Deep sleep (no dreams) = Saguna Brahman (Brahman + Maya) Nothing is appearing to consciousness but consciousness (Brahman) is there as the ground of being.
    Dreaming = Hiranyagarbah
    Waking world = Virat
    So, you might say that in dreaming we are connecting with the Hiranyagarbah which is Jung’s collective unconscious (memories, feelings, emotions, mind and images since it includes Maya). Brahman makes all of this possible. We could not have any of these levels if it weren’t for that sat-chit-ananda that underlies, pervades and IS it all. And Vedanta says that we actually ARE this sat-chit-ananda. So we ARE Brahman, Saguna Brahman, Hiranyagarbah and Virat all at one time and no time. Paradox.
    So, I often feel that it is this middle realm – the Hiranyagarbah that we are working with when we interpret dreams and images. So, when Lisa asked if it’s an actual space or feature of our psyche that generates images, I thought of this image realm as the Hiranyagarbah. Images are projected by Brahman (pure consciousness) and human beings (the Virat) have access to this MIDDLE realm – the Hiranyagarbah. And it’s not really that we “have access” to it. We ARE all of these at the same time. We ARE pure consciousness (Brahman) but we are ALSO Virat (human beings). So, in relating Vedanta to Jung’s work, Jung was working with this middle realm. Had he gone just a bit further, he may have spoken more about the transcendental realm. However,
    there are many times in his works where he comes close. I think of individuation as paradoxical. It’s becoming who you were meant to be in the ego and unconscious realm but it’s ALSO becoming who you are in the TRANSCENDENT realm – that is to say coming to know yourself as Brahman. It’s a self knowledge that is BOTH TRANSCENDENT AND IMMANENT. Interestingly, this also coincides with Jung’s notion that we actually have an EFFECT ON GOD. We might say that it is the nature of Brahman to project itself. “It” learns about itself that way. It’s kind of like when we project a dream. So our dream is a projection of our unconscious and by thinking about it we change ourselves. So we might say that through Brahman’s projection of itself, “it” comes to know itself. So in this case Jung was pointing to this co-creation or participation between “God” and human beings.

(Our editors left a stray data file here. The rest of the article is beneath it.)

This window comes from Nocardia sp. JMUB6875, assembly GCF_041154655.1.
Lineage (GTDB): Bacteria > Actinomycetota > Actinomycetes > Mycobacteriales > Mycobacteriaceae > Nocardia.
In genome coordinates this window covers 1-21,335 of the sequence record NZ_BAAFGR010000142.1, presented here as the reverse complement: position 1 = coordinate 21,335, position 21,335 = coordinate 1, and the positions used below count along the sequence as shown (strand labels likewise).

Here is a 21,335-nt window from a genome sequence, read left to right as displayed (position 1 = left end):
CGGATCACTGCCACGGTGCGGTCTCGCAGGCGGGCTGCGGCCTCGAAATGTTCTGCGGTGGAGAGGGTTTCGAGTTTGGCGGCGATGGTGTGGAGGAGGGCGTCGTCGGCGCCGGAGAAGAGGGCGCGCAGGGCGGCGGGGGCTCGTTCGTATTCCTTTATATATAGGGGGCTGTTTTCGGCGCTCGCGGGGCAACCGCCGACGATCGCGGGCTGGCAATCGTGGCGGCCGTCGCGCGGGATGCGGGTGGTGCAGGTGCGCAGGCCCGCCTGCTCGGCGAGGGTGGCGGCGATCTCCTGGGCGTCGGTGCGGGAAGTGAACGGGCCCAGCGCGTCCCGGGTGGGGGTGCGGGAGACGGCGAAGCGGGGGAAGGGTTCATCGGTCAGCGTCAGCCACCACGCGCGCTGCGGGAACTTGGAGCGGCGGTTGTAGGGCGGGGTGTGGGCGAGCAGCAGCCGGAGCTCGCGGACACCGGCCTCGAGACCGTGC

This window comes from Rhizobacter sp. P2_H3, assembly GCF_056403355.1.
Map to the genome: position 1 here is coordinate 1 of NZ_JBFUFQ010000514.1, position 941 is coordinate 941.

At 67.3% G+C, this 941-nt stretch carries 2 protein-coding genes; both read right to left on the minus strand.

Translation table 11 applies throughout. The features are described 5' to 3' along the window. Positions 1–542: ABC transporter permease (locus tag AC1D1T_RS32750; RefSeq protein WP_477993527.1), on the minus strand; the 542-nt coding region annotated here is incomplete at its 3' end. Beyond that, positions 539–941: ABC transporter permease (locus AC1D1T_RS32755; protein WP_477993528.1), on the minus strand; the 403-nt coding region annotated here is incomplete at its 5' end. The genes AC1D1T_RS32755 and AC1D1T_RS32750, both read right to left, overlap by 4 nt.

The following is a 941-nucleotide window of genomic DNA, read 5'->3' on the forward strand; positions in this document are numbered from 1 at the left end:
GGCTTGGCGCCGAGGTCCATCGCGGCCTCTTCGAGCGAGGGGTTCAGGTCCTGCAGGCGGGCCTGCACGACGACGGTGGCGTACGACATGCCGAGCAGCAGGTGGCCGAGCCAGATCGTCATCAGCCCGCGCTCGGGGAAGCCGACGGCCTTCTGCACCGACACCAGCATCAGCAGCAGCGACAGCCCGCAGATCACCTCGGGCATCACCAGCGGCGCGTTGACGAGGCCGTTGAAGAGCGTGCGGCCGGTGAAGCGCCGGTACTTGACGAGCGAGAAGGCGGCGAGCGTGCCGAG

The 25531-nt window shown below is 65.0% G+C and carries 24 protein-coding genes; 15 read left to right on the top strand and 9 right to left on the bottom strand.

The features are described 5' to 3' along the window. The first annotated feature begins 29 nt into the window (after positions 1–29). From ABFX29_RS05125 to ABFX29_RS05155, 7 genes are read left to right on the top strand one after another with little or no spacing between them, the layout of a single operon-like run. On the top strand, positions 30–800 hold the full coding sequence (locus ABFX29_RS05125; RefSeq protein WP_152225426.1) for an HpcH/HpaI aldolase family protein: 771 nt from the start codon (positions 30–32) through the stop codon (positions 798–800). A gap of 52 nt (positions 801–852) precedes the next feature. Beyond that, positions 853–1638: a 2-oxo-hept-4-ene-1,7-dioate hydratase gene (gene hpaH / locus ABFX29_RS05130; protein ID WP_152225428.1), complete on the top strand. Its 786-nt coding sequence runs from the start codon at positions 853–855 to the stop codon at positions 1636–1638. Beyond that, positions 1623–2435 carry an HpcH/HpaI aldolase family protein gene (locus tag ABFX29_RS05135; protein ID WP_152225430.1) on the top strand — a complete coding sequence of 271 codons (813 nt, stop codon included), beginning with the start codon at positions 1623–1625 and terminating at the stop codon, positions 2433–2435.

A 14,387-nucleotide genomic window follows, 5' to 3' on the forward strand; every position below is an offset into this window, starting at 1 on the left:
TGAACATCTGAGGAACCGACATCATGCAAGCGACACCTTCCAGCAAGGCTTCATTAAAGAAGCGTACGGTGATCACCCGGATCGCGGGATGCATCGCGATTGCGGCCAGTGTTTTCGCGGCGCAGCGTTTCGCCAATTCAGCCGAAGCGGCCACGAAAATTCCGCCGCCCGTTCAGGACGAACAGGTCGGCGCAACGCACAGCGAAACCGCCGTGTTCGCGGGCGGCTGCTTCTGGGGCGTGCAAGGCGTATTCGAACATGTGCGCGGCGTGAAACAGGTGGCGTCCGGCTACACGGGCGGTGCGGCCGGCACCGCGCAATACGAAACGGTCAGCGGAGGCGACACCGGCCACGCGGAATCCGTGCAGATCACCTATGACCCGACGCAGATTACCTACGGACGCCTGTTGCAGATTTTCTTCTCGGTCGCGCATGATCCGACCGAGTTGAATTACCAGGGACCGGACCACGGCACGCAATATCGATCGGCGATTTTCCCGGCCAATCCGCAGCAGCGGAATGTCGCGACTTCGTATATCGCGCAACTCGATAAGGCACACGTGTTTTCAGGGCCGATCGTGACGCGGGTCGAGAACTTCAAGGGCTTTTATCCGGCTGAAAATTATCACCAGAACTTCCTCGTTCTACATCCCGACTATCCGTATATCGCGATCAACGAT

So, being a lover of both Jung, Vedanta and all mystical traditions I’ve thought a lot about how they all interconnect. In his introduction to the Bhagavad GIta, Aldous Huxley gives a very nice summary of the Perennial Philosophy and how the Bhagavad Gita is, “the most systematic scriptural statement of the Perennial Philosophy.”
    There are 4 fundamental ideas or doctrines of the Perennial Philosophy (which I believe every religion has at its core regardless of the dogma that veils it):
    The physical world is a manifestation of the divine ground of being without which the physical would not exist.
    Human beings can know this divine ground through direct intuition.
    Human beings are both transcendent and immanent.
    The human purpose of life on earth is to KNOW oneself as this eternal Self. In Hinduism, Brahman is called the Self.
    So, I would say that Jungian/depth psychology helps us to know one aspect of ourselves as Brahman through the forms, names and images and how they work through us on the physical plane. It teaches us about the IMMANENT. Vedanta, on the other hand, teaches us about what we truly ARE beyond all those names and forms. It teaches us about ourselves as the TRANSCENDENT. And we need BOTH because we are both IMMANENT and TRANSCENDENT.
    Thanks again for your work and another great podcast!

  2. Carla-Rose Häkkinen

    Thank you for this wonderful episode! As a life-long lover and fan of Tolkien, this was such a delight, and your guest Becca Tarnas spoke so eloquently and with such deep knowledge on the subject. One of your very best episodes <3

  3. Mamie Allegretti

    Hello again,
    I went back and listened again to some old lectures that Becca Tarnas gave at Oregon Friends of Jung. In one of them she talks about the astrological influences of both Tolkien and Jung (and the wider astrological issues in the world at that time) in an answer to a listener’s question. I’d love for you to have her back to discuss this in more depth. Thanks again!